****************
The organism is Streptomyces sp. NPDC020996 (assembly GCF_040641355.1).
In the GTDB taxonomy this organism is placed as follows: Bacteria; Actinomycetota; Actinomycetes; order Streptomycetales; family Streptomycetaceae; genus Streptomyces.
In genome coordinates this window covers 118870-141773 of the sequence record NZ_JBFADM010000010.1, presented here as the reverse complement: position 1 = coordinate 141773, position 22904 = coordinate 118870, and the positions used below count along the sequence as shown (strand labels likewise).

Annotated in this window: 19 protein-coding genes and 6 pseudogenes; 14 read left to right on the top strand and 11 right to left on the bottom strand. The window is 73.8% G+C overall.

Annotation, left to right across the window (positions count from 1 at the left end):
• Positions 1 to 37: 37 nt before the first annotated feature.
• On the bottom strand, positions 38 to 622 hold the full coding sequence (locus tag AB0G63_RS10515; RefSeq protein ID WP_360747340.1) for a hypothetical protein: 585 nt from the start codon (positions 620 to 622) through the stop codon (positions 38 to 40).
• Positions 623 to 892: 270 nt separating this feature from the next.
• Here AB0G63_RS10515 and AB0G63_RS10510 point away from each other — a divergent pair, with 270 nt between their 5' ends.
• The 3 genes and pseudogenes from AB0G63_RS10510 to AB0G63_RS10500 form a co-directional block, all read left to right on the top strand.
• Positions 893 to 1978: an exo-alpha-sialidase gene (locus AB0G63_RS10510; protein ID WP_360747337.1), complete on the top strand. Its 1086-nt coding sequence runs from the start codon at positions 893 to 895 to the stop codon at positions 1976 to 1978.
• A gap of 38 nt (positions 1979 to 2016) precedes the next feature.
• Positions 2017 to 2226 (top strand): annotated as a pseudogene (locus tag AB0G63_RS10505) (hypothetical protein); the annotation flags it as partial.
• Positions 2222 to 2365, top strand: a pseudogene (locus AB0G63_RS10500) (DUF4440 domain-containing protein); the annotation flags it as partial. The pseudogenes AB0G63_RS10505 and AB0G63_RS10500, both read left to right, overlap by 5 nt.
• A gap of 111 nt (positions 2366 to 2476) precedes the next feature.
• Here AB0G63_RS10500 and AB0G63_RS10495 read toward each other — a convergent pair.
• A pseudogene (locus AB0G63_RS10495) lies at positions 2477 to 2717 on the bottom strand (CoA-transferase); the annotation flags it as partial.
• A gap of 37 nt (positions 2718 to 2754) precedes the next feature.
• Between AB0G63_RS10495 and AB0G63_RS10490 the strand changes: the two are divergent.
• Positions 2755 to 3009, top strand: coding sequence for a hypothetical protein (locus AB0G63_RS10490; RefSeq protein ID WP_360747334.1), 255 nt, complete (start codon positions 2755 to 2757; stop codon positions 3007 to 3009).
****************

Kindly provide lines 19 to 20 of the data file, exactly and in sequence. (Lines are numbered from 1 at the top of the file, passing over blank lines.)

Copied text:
• Between AB0G63_RS10495 and AB0G63_RS10490 the strand changes: the two are divergent.
• Positions 2755 to 3009, top strand: coding sequence for a hypothetical protein (locus AB0G63_RS10490; RefSeq protein ID WP_360747334.1), 255 nt, complete (start codon positions 2755 to 2757; stop codon positions 3007 to 3009).